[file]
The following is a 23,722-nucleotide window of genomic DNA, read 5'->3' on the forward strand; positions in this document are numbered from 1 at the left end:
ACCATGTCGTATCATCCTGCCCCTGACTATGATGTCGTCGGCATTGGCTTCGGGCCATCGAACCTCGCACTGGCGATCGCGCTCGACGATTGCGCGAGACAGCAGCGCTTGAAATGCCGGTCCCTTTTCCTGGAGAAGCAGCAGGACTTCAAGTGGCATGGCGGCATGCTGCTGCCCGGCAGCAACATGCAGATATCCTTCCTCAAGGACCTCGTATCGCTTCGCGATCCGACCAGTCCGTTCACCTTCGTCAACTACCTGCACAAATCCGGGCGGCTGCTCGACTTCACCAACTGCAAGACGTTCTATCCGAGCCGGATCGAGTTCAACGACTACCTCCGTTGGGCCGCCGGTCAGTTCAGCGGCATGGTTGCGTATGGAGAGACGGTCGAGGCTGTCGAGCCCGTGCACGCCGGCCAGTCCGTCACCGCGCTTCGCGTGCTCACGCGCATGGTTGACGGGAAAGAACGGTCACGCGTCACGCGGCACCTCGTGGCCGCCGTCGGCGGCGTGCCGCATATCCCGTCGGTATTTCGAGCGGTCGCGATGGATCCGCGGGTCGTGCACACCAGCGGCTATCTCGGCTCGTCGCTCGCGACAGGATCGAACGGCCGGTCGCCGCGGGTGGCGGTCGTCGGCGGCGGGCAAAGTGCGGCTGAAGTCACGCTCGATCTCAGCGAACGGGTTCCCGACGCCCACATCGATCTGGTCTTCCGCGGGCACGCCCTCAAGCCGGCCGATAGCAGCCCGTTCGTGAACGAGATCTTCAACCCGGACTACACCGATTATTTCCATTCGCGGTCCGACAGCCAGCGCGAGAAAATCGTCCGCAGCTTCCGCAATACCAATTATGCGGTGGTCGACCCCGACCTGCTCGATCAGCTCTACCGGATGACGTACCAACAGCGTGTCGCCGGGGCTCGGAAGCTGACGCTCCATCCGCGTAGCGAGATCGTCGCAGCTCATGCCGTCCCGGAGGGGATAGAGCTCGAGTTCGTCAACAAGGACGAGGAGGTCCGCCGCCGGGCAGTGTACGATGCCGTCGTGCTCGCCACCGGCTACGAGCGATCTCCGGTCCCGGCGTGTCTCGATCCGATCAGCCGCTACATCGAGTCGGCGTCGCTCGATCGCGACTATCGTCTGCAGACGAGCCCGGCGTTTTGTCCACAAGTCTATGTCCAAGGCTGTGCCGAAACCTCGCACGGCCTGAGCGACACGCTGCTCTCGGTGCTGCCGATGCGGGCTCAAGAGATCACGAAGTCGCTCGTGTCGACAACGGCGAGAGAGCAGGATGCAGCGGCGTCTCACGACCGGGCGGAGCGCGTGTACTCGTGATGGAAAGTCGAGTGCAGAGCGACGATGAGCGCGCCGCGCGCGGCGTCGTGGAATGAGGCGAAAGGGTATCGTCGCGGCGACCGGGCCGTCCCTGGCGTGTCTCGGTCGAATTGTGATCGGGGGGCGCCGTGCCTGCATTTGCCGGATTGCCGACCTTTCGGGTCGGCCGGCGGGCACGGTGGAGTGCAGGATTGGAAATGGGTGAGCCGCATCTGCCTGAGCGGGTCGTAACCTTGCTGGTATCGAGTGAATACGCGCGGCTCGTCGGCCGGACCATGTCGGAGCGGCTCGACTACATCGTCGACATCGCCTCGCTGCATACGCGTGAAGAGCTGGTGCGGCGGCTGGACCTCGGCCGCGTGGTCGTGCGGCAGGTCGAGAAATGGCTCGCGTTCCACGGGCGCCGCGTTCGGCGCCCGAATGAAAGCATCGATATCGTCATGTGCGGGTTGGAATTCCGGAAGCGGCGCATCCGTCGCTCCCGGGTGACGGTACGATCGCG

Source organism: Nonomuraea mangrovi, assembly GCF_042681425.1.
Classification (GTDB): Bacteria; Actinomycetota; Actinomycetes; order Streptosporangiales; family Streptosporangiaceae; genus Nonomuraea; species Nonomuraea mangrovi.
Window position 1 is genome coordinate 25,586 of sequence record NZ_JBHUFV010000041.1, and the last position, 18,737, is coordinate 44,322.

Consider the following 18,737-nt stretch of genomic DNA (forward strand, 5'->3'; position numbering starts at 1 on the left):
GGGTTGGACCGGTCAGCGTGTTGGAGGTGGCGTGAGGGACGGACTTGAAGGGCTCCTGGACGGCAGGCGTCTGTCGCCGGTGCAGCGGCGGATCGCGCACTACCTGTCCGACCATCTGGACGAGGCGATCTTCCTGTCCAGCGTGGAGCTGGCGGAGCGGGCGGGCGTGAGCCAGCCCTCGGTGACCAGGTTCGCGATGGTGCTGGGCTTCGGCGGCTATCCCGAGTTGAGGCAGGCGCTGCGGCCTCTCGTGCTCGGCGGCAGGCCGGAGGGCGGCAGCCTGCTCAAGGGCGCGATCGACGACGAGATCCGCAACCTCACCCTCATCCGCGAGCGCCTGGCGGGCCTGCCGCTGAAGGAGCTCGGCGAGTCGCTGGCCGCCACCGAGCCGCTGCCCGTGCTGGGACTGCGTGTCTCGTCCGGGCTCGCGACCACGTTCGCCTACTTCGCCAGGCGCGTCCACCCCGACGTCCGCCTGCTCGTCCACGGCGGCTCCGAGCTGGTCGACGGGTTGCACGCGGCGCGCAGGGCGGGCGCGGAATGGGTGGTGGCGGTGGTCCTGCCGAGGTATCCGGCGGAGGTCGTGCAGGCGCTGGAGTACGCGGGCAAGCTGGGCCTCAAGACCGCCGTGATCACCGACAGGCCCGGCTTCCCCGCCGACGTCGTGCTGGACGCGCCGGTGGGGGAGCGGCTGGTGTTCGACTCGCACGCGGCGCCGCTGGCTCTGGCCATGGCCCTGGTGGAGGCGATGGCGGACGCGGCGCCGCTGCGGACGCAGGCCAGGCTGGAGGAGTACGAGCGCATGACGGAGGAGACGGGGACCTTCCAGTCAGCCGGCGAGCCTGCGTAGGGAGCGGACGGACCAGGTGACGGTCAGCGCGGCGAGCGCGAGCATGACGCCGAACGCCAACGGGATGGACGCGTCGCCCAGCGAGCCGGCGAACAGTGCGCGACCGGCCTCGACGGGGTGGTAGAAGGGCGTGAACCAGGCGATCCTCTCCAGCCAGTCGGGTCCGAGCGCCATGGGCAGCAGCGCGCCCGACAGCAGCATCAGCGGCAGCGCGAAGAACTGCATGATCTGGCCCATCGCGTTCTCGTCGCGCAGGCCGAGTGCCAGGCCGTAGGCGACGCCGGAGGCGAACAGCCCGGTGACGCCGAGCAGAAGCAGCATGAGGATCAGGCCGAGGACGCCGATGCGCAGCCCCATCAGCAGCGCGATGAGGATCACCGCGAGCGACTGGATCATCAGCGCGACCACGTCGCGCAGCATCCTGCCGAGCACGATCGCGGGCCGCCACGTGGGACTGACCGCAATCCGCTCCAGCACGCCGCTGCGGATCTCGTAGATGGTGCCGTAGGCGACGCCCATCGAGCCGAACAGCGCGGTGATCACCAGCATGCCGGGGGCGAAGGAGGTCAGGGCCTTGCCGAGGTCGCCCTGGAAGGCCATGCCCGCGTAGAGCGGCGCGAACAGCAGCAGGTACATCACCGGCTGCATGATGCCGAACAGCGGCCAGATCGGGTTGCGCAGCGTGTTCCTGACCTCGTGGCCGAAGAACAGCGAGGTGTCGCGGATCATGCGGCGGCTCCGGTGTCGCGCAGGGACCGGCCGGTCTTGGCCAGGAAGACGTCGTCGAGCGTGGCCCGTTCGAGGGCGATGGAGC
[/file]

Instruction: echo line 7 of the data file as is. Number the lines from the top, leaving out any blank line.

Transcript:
GGGTTGGACCGGTCAGCGTGTTGGAGGTGGCGTGAGGGACGGACTTGAAGGGCTCCTGGACGGCAGGCGTCTGTCGCCGGTGCAGCGGCGGATCGCGCACTACCTGTCCGACCATCTGGACGAGGCGATCTTCCTGTCCAGCGTGGAGCTGGCGGAGCGGGCGGGCGTGAGCCAGCCCTCGGTGACCAGGTTCGCGATGGTGCTGGGCTTCGGCGGCTATCCCGAGTTGAGGCAGGCGCTGCGGCCTCTCGTGCTCGGCGGCAGGCCGGAGGGCGGCAGCCTGCTCAAGGGCGCGATCGACGACGAGATCCGCAACCTCACCCTCATCCGCGAGCGCCTGGCGGGCCTGCCGCTGAAGGAGCTCGGCGAGTCGCTGGCCGCCACCGAGCCGCTGCCCGTGCTGGGACTGCGTGTCTCGTCCGGGCTCGCGACCACGTTCGCCTACTTCGCCAGGCGCGTCCACCCCGACGTCCGCCTGCTCGTCCACGGCGGCTCCGAGCTGGTCGACGGGTTGCACGCGGCGCGCAGGGCGGGCGCGGAATGGGTGGTGGCGGTGGTCCTGCCGAGGTATCCGGCGGAGGTCGTGCAGGCGCTGGAGTACGCGGGCAAGCTGGGCCTCAAGACCGCCGTGATCACCGACAGGCCCGGCTTCCCCGCCGACGTCGTGCTGGACGCGCCGGTGGGGGAGCGGCTGGTGTTCGACTCGCACGCGGCGCCGCTGGCTCTGGCCATGGCCCTGGTGGAGGCGATGGCGGACGCGGCGCCGCTGCGGACGCAGGCCAGGCTGGAGGAGTACGAGCGCATGACGGAGGAGACGGGGACCTTCCAGTCAGCCGGCGAGCCTGCGTAGGGAGCGGACGGACCAGGTGACGGTCAGCGCGGCGAGCGCGAGCATGACGCCGAACGCCAACGGGATGGACGCGTCGCCCAGCGAGCCGGCGAACAGTGCGCGACCGGCCTCGACGGGGTGGTAGAAGGGCGTGAACCAGGCGATCCTCTCCAGCCAGTCGGGTCCGAGCGCCATGGGCAGCAGCGCGCCCGACAGCAGCATCAGCGGCAGCGCGAAGAACTGCATGATCTGGCCCATCGCGTTCTCGTCGCGCAGGCCGAGTGCCAGGCCGTAGGCGACGCCGGAGGCGAACAGCCCGGTGACGCCGAGCAGAAGCAGCATGAGGATCAGGCCGAGGACGCCGATGCGCAGCCCCATCAGCAGCGCGATGAGGATCACCGCGAGCGACTGGATCATCAGCGCGACCACGTCGCGCAGCATCCTGCCGAGCACGATCGCGGGCCGCCACGTGGGACTGACCGCAATCCGCTCCAGCACGCCGCTGCGGATCTCGTAGATGGTGCCGTAGGCGACGCCCATCGAGCCGAACAGCGCGGTGATCACCAGCATGCCGGGGGCGAAGGAGGTCAGGGCCTTGCCGAGGTCGCCCTGGAAGGCCATGCCCGCGTAGAGCGGCGCGAACAGCAGCAGGTACATCACCGGCTGCATGATGCCGAACAGCGGCCAGATCGGGTTGCGCAGCGTGTTCCTGACCTCGTGGCCGAAGAACAGCGAGGTGTCGCGGATCATGCGGCGGCTCCGGTGTCGCGCAGGGACCGGCCGGTCTTGGCCAGGAAGACGTCGTCGAGCGTGGCCCGTTCGAGGGCGATGGAGC